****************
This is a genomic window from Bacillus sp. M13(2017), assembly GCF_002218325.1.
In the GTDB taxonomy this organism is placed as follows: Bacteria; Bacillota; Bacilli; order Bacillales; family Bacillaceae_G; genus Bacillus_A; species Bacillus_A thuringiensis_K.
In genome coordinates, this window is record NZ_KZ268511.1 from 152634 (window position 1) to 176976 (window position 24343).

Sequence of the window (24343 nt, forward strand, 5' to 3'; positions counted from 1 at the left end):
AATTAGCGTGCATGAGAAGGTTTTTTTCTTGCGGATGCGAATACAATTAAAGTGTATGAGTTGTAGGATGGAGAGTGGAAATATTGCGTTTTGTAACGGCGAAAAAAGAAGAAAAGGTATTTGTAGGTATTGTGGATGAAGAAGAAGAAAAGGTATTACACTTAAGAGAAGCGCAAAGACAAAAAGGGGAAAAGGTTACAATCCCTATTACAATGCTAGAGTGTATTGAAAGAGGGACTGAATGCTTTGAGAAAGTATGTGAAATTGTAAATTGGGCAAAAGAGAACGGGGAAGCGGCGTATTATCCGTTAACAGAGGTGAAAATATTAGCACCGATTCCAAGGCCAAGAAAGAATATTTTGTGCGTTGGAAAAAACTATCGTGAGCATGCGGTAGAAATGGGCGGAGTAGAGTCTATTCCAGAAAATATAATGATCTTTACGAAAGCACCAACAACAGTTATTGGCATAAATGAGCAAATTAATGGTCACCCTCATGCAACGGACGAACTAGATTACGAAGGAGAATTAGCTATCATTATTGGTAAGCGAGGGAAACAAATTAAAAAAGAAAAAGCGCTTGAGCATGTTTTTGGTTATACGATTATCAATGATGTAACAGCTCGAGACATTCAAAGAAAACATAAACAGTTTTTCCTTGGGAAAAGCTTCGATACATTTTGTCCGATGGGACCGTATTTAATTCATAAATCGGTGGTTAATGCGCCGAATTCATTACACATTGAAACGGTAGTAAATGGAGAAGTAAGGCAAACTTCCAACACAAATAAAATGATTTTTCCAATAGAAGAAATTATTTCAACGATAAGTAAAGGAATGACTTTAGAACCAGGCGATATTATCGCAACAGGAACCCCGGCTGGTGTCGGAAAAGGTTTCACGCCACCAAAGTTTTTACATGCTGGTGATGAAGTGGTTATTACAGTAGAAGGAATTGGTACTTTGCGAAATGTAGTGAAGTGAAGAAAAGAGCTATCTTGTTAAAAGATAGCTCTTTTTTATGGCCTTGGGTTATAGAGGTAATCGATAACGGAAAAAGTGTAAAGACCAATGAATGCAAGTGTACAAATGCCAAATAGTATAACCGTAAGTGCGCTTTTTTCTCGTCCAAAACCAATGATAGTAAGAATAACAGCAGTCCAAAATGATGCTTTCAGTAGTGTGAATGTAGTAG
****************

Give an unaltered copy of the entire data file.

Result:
This is a genomic window from Bacillus sp. M13(2017), assembly GCF_002218325.1.
In the GTDB taxonomy this organism is placed as follows: Bacteria; Bacillota; Bacilli; order Bacillales; family Bacillaceae_G; genus Bacillus_A; species Bacillus_A thuringiensis_K.
In genome coordinates, this window is record NZ_KZ268511.1 from 152634 (window position 1) to 176976 (window position 24343).

Sequence of the window (24343 nt, forward strand, 5' to 3'; positions counted from 1 at the left end):
AATTAGCGTGCATGAGAAGGTTTTTTTCTTGCGGATGCGAATACAATTAAAGTGTATGAGTTGTAGGATGGAGAGTGGAAATATTGCGTTTTGTAACGGCGAAAAAAGAAGAAAAGGTATTTGTAGGTATTGTGGATGAAGAAGAAGAAAAGGTATTACACTTAAGAGAAGCGCAAAGACAAAAAGGGGAAAAGGTTACAATCCCTATTACAATGCTAGAGTGTATTGAAAGAGGGACTGAATGCTTTGAGAAAGTATGTGAAATTGTAAATTGGGCAAAAGAGAACGGGGAAGCGGCGTATTATCCGTTAACAGAGGTGAAAATATTAGCACCGATTCCAAGGCCAAGAAAGAATATTTTGTGCGTTGGAAAAAACTATCGTGAGCATGCGGTAGAAATGGGCGGAGTAGAGTCTATTCCAGAAAATATAATGATCTTTACGAAAGCACCAACAACAGTTATTGGCATAAATGAGCAAATTAATGGTCACCCTCATGCAACGGACGAACTAGATTACGAAGGAGAATTAGCTATCATTATTGGTAAGCGAGGGAAACAAATTAAAAAAGAAAAAGCGCTTGAGCATGTTTTTGGTTATACGATTATCAATGATGTAACAGCTCGAGACATTCAAAGAAAACATAAACAGTTTTTCCTTGGGAAAAGCTTCGATACATTTTGTCCGATGGGACCGTATTTAATTCATAAATCGGTGGTTAATGCGCCGAATTCATTACACATTGAAACGGTAGTAAATGGAGAAGTAAGGCAAACTTCCAACACAAATAAAATGATTTTTCCAATAGAAGAAATTATTTCAACGATAAGTAAAGGAATGACTTTAGAACCAGGCGATATTATCGCAACAGGAACCCCGGCTGGTGTCGGAAAAGGTTTCACGCCACCAAAGTTTTTACATGCTGGTGATGAAGTGGTTATTACAGTAGAAGGAATTGGTACTTTGCGAAATGTAGTGAAGTGAAGAAAAGAGCTATCTTGTTAAAAGATAGCTCTTTTTTATGGCCTTGGGTTATAGAGGTAATCGATAACGGAAAAAGTGTAAAGACCAATGAATGCAAGTGTACAAATGCCAAATAGTATAACCGTAAGTGCGCTTTTTTCTCGTCCAAAACCAATGATAGTAAGAATAACAGCAGTCCAAAATGATGCTTTCAGTAGTGTGAATGTAGTAG